If you want to sell your online products or services to the federal government, its agencies, or organizations that get funding from the federal government, you may need to obtain Section 508 compliance certification if you operate an online business. Keep in mind that Section 508 covers EIT that is published by federal agencies for use by the general public as well as EIT used by employees of federal agencies.
Examples of the EIT that you may offer through your online business offerings and that you may wish to offer for use by federal agencies include Internet and intranet websites, PDF documents, content on DVDs and CDs, online trainings, webinars, teleconferences, technical support call centers, remote access websites and tools, software and operating systems, and user guides for software and tools, among others.
To ensure that you’re not excluded from federal procurement processes involving the procurement of these online business products and services, you’ll require Section 508 compliance certification. Here is how you can achieve the certification:
Understanding what Section 508 comprises is a vital first step toward achieving compliance for your online business. This could entail, among other things, studying correctly completed Section 508 VPAT examples, conducting research to learn about the accessibility requirements and technical requirements for Section 508 compliance, and studying the VPAT Section 508 compliance statements for companies known for best practices in Section 508 compliance for online businesses.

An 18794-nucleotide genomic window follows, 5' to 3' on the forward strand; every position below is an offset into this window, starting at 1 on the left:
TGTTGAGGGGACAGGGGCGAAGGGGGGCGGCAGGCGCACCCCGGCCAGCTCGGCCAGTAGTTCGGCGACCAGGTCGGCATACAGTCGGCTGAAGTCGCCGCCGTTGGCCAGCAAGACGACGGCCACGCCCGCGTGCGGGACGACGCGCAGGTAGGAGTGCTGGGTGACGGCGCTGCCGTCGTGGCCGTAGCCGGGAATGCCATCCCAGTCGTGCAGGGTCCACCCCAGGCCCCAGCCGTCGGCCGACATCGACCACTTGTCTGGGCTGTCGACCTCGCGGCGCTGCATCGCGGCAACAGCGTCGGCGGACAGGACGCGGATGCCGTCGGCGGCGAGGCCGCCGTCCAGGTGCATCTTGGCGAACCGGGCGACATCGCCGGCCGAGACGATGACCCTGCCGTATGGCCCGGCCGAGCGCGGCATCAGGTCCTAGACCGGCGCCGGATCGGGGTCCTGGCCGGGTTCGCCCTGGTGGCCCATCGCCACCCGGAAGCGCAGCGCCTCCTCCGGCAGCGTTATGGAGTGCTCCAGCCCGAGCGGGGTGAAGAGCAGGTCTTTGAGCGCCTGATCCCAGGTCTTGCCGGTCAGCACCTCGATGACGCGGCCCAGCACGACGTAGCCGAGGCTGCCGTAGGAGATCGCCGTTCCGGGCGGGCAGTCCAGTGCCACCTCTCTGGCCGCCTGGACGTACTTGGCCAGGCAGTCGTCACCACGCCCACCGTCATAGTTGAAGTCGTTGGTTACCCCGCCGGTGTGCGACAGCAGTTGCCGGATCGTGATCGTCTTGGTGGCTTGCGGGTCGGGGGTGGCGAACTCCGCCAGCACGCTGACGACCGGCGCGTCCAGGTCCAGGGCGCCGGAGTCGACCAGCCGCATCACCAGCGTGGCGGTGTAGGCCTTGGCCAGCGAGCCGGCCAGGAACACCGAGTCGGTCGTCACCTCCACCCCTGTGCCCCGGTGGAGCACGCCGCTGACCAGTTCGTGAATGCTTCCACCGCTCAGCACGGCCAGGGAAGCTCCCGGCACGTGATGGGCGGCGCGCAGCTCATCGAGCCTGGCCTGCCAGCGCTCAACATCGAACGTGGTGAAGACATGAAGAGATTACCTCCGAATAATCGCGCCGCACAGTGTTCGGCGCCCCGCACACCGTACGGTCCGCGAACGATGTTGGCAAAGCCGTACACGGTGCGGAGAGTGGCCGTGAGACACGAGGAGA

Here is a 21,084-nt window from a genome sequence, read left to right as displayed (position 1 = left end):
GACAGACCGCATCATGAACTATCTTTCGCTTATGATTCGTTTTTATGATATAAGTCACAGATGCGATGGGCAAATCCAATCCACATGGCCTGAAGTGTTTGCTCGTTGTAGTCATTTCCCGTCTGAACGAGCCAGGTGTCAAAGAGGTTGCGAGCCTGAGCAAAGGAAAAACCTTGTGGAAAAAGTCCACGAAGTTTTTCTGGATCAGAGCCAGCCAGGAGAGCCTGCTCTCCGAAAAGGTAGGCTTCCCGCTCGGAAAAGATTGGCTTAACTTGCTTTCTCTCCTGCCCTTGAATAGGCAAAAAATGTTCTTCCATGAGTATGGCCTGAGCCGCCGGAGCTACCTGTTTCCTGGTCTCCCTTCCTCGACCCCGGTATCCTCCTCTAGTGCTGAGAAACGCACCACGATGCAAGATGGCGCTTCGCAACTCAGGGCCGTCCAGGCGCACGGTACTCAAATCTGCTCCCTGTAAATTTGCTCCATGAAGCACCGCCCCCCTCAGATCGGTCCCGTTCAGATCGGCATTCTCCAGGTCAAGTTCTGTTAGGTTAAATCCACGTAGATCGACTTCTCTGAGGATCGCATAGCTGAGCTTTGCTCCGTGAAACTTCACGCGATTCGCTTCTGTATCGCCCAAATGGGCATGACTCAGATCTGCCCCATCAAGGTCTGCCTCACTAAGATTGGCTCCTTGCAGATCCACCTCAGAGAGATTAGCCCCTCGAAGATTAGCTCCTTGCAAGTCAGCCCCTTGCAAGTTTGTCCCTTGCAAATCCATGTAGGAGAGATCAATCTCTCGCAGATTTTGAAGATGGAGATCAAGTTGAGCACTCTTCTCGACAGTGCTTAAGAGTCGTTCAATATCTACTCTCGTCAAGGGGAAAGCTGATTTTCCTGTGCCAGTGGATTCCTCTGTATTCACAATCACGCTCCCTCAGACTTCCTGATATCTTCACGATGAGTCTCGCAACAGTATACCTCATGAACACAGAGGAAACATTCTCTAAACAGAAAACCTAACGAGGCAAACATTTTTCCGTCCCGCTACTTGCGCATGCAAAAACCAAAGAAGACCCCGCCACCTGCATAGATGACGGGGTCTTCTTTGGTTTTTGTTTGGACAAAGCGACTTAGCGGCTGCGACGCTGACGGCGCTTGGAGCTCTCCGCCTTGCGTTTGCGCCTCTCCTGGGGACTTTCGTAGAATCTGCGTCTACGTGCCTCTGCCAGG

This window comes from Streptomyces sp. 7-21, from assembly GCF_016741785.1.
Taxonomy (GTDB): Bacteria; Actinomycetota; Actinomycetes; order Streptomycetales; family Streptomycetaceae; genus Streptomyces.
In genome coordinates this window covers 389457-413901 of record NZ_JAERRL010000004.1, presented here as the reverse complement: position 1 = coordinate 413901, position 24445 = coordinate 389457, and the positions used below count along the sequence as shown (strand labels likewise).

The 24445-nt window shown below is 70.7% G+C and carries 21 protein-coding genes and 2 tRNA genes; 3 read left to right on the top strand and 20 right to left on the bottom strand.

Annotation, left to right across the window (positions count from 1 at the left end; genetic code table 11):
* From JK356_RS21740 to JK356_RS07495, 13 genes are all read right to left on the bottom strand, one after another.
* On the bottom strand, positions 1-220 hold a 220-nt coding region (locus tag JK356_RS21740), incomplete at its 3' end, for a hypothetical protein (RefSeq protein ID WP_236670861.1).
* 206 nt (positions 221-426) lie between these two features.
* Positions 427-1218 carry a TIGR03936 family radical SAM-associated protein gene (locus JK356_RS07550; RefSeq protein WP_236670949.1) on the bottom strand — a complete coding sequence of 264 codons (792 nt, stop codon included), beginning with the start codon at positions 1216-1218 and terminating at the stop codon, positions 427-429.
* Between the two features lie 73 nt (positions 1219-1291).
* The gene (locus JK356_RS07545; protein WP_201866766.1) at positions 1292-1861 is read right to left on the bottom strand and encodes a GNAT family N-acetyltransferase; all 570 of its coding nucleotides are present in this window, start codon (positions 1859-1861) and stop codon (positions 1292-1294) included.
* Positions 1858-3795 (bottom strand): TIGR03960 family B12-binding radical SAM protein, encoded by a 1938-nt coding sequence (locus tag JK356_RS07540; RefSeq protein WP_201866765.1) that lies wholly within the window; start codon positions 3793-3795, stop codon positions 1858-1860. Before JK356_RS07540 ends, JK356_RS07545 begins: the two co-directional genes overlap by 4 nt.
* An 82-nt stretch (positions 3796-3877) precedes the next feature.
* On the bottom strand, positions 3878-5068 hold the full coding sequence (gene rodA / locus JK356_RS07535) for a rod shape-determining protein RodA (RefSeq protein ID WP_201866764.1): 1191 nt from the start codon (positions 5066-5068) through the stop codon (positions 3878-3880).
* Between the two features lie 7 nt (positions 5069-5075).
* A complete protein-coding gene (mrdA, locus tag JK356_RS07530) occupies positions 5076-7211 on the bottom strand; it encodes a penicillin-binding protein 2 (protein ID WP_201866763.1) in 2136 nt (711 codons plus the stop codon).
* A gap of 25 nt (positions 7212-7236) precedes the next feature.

Adhering to the WCAG is the greatest approach to guarantee Section 508 compliance for your online business. WCAG is the international benchmark for web accessibility, despite the fact that it is not a legally enforceable regulation. In reality, WCAG 2.0 Level AA criteria are used to evaluate accessibility for Section 508 compliance certification for online businesses. You can learn more about the various versions and conformance levels under WCAG by following the regular expert publications about the VPAT.
It’s critical to regularly assess how accessible your online business’s EIT products, services, and related digital assets are in light of WCAG requirements. Online business accessibility audits are formal assessments of your online business performed by technical accessibility experts to find any WCAG-compliant accessibility problems.
When conducting the accessibility audits for Section 508 compliance, use WCAG 2.1 because it is often cited in civil rights enforcement actions as the appropriate standard by the U.S. Department of Justice. Audits can be done using online accessibility checkers, manual testing, or a hybrid of the two.
Following an accessibility audit of your online business, the next step is to address or correct any accessibility problems that were found. By hiring a dependable accessibility professional to do your accessibility audit, you will be able to get advice from them on how to prioritize the accessibility problems found so that you may address those that represent the greatest obstacles to an accessible user experience first.
It is advisable to train the staff or other key personnel in your business or firm to avoid accessibility challenges in the future. The best practices and formalization of accessibility in your processes and procedures should be the main themes of such trainings.
To make sure that accessibility is built into your business’s design and development processes by default and that your online products and services are created with accessibility in mind, you can train your employees on accessibility. Future remediation work will be lessened as a result.